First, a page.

Michigan State tries to keep even keel with Big Ten destiny in its hands

Matt Charboneau
The Detroit News
Michigan State's Kenny Goins pulls down a rebound under Michigan's Jon Teske in the second half Sunday in Ann Arbor.

East Lansing — With less than two weeks to play in the regular season, Michigan State finds itself in the exact position it hopes to be every season — playing with a chance to win a championship.

In first place in the Big Ten by a half-game over Purdue and a full game over Michigan following Sunday’s victory over the Wolverines, the Spartans are not only in position, but aren’t relying anyone else to help them out.

The path is simple: Win the final three games, and No. 6 Michigan State will repeat as Big Ten regular-season champion. It would be the eighth under coach Tom Izzo and the first time the Spartans won at least a share in back-to-back seasons since 2010.

That path begins with a trip Saturday to Indiana, followed by a home game with Nebraska next Tuesday and finally the rematch with Michigan at the Breslin Center on March 9.

“We've got three games left and we are mathematically in a position where destiny is in our own hands,” Izzo said Tuesday. “That doesn't happen very often. I don't need any help anymore from anybody.

“There hasn’t been a lot of years where everything was totally in our hands at this time of year. There have been some, but it seems like you need help from somebody. I look at this as we don’t need any help, we just have to take care of our own business.”

Michigan State (23-5, 14-3 Big Ten) is in its position because of its victory over Michigan in Ann Arbor on Sunday, and it holds most tie-breaker scenarios with a Purdue team the Spartans beat at home but lost to on the road.

It was that victory over their rival, though, that has the Spartans flying high. It ended a three-game skid against the Wolverines and came with both Nick Ward and Joshua Langford out with injuries. Throw in the play of guard Cassius Winston, who likely locked up Big Ten Player of the Year honors, and there is plenty of Michigan State love out there.

It’s that praise Izzo hopes his players tune out as they get set to head to Indiana for a noon tip-off on Saturday.

“I fear it every day,” Izzo said. “Whether you read about it, write about it or see it on Twitter, I think we blow it off sometimes on how it would affect somebody, positively or negatively. I don’t read the stuff we’re talking about, so I don’t know, but I do know what I think my players read and it’s always a worry now. It’s a worry both ways. You win you worry, you lose you worry, because there is no happy medium.”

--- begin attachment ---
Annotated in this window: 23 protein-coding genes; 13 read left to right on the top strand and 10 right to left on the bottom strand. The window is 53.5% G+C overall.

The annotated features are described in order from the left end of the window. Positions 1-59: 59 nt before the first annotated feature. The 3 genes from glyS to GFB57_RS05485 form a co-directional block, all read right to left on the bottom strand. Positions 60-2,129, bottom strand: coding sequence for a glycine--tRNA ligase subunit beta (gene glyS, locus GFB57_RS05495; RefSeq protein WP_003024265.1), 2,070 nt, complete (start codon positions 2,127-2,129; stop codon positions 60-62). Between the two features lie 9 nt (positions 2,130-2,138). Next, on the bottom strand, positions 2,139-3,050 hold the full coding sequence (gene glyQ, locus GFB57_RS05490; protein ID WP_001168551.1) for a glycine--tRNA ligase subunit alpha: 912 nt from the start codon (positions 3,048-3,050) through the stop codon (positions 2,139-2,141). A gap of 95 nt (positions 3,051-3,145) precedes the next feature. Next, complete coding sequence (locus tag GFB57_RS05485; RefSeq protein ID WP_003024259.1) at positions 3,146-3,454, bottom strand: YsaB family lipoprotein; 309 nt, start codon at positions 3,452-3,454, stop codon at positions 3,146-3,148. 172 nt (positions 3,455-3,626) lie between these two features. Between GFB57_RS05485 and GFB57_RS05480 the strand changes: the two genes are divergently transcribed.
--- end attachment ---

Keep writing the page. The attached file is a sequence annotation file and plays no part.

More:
It likely helps the Spartans that the next time they take the court it will be against the Hoosiers, who came to East Lansing and pulled off an upset in overtime on Feb. 2. Entering Tuesday night’s game against Wisconsin, it is Indiana’s only victory in 13 games.

That, alone, should be motivation enough for Michigan State to remain dialed in, but as Izzo pointed out there is no room for the Spartans to start getting comfortable. Langford is done for the season and Ward likely won’t be back until after the regular season concludes.

“Still, our margin for error is very slim,” Izzo said. “You hear people on TV talk about, kinda like they were talking about us playing better without Josh. I’d give my right arm to have Josh back. ‘Well, you guys are playing better without Nick.’ I’d give my right arm to have Nick back.

“I think both guys did hell of a job last week for us, and there are so many different reasons why we need different players and whenever you have a little bit of success or a little bit of failure we’re pretty good at blaming the failure and not appreciating enough of the success. Getting Nick back will be important to us when he gets back.”

Until then, Michigan State works with what it has. That likely will include junior Kyle Ahrens, whose bad back had him running the tunnel at Michigan to stay loose, forcing Izzo to “call Kyle out of the bullpen.”

Ahrens is “day-to-day” Izzo said, a designation he’ll almost certainly carry the rest of the season.

Even the uncertain roster, Michigan State has put itself in this position, one Izzo shoots for every season. Saturday at Indiana will be the next chance to capitalize on that position, regardless of who takes the floor.

“When Nick went down, it was not a lot of good days in office as far as figuring out what to do,” Izzo said. “But we Band-aided some things together. Sometimes those don’t always last forever, but if we can hold on we’re gonna go down and try and win another game and take it one at a time.”


Twitter: @mattcharboneau